Jean is one tough cookie. She was a do-it-all rancher—serving as wrangler, cook for the ranch hands, and occasional veterinarian—in a remote part of eastern Washington. She rode her beloved Arabian horses in 100-mile trail riding competitions. She was a paramedic, driving a four-wheel-drive ambulance complete with a winch for getting out of deep snowdrifts. For a time, she worked in law enforcement with her husband, who passed away 25 years ago.
18-wheeler? No problem. Jean can drive one of those, too.
But that tough spirit and sense of fierce independence weren’t enough when Jean’s health started to fail, prompting her doctors to put her on hospice care. “It was scary,” said Jean, “but they explained it was a precaution.” A combination of factors—including debilitating arthritis, asthma, and a heart murmur—had limited her mobility. She wasn’t eating well. Her health was getting worse.
A health care provider suggested Jean might benefit from getting meals from Project Angel Heart. She said no. She’d heard the meals would be delivered frozen, and she doesn’t like frozen food.
But he persisted, persuading Jean to try the meals for just two weeks. She was surprised to discover that she loved them. So, when the two weeks were up, her meal deliveries continued.
Jean’s weight improved. Her bloodwork improved. Before long, her doctors decided she no longer needed hospice care.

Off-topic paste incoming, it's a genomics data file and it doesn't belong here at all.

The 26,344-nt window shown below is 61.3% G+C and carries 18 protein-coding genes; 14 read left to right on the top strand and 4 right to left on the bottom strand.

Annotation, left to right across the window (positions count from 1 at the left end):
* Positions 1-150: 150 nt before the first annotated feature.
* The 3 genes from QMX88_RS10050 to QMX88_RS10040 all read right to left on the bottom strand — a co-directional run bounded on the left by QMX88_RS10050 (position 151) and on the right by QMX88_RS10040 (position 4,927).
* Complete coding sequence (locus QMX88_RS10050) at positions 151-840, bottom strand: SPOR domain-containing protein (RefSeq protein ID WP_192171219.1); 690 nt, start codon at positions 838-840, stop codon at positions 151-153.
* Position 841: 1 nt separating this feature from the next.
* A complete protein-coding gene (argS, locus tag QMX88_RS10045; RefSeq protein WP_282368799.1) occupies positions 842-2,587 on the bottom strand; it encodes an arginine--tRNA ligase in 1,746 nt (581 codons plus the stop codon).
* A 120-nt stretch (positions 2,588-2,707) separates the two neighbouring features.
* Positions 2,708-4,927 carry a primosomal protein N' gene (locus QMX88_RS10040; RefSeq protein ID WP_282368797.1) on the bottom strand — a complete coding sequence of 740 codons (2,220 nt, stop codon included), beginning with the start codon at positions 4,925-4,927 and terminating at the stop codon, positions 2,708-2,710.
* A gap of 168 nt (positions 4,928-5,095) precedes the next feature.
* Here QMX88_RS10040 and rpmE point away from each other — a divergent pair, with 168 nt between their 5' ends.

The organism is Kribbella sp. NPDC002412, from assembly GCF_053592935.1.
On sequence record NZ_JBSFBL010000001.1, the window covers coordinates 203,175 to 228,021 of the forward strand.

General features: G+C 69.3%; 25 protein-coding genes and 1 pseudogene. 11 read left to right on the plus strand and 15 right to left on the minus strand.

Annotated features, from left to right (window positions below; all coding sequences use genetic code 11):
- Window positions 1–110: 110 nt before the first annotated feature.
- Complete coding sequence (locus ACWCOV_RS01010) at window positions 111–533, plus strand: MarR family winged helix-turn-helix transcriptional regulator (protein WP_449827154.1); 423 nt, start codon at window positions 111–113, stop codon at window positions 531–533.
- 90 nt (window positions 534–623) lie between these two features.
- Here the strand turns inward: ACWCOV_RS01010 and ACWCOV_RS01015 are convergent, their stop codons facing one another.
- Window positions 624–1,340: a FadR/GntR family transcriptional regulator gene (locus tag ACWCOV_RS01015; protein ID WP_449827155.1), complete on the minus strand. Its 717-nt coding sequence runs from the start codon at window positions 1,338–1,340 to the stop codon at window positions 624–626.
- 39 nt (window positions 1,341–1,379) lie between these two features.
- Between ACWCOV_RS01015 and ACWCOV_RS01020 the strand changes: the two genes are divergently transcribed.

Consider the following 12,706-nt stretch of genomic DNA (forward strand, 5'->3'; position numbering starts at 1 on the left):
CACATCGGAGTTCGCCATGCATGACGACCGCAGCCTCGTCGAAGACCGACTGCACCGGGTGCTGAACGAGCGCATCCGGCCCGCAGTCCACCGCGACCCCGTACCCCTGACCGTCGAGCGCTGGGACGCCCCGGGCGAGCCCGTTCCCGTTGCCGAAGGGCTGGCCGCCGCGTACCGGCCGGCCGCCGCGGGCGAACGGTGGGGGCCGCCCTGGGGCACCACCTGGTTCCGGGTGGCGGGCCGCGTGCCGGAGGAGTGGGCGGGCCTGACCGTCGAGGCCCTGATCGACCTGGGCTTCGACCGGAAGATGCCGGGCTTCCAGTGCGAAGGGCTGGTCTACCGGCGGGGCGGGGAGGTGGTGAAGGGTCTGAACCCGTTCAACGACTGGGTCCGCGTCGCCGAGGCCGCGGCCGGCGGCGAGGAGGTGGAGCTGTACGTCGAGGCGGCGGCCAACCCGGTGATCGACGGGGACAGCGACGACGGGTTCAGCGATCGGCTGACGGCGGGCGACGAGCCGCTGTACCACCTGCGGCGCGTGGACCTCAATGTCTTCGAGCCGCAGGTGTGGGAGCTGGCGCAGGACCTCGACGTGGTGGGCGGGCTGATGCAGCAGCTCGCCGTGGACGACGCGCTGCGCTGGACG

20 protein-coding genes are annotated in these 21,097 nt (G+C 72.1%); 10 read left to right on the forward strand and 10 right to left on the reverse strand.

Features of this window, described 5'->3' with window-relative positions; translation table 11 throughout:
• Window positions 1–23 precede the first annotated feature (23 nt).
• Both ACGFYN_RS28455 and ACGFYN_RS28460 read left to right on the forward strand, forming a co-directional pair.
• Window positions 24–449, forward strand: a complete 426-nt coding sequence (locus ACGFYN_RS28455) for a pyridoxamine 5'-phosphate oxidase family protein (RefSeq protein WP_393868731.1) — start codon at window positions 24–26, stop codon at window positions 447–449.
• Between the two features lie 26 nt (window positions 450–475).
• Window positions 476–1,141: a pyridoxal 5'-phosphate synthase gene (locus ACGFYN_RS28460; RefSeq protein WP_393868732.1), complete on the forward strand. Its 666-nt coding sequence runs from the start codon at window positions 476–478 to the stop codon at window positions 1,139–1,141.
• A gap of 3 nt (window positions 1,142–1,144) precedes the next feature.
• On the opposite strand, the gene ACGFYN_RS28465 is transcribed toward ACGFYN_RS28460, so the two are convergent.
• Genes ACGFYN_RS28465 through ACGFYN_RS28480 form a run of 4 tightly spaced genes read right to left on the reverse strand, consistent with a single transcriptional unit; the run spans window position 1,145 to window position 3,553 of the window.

“I’m eating more regularly and getting better quality, well-balanced meals,” said Jean. “It’s been very beneficial to my health.”
Some benefits were more surprising than others. “I sleep better and have far fewer sleep apnea episodes since I’ve been eating better,” she said. “I’m less tired now.”
Jean’s arthritis will not improve. She’ll continue to have difficulty pulling dishes out of cabinets or lifting pots and pans. Opening a can of cat food for Bizzy, a former feral cat who is now Jean’s seldom seen, but surprisingly chatty companion, will not get any easier.
But with her improved energy and delicious, ready-to-eat meals, Jean is living a full life. She’s busy caring for her neighbor, who is recovering from surgery. She takes occasional walks to the dollar store across the street. And she loves to entertain guests, like the volunteer meal delivery drivers who bring a week’s worth of meals to her door each week.
“The volunteers have all been courteous and friendly,” said Jean. “They make you feel like you’re a human being. I appreciate them all.”